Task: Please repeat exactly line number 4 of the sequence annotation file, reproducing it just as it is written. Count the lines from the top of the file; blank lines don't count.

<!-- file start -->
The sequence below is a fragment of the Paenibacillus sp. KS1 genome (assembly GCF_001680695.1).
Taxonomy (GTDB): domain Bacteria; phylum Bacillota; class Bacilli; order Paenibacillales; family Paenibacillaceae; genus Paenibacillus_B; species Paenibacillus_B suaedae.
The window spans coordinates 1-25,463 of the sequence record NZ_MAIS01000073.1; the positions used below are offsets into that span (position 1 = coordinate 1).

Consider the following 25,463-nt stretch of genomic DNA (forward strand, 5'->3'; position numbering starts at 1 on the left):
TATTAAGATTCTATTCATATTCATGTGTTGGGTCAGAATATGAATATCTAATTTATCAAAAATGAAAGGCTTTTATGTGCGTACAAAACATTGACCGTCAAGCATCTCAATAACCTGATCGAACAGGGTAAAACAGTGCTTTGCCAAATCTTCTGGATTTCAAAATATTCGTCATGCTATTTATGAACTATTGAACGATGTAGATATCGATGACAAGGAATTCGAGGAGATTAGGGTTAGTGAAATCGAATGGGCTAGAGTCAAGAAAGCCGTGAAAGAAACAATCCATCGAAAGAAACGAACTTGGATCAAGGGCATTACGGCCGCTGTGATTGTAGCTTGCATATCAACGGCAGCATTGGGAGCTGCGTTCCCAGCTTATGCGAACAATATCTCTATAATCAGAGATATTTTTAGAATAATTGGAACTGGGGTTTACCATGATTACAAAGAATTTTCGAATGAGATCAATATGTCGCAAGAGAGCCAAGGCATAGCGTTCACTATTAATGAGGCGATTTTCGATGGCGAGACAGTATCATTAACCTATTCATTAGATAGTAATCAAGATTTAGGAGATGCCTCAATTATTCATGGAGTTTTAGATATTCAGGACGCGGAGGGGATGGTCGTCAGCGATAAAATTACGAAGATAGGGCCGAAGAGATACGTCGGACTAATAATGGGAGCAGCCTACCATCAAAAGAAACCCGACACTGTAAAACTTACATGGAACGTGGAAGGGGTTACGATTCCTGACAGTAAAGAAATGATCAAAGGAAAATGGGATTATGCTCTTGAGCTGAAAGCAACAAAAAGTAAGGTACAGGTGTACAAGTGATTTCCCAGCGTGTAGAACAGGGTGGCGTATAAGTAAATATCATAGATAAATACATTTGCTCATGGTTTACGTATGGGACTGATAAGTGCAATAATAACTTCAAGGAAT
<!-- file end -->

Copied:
Consider the following 25,463-nt stretch of genomic DNA (forward strand, 5'->3'; position numbering starts at 1 on the left):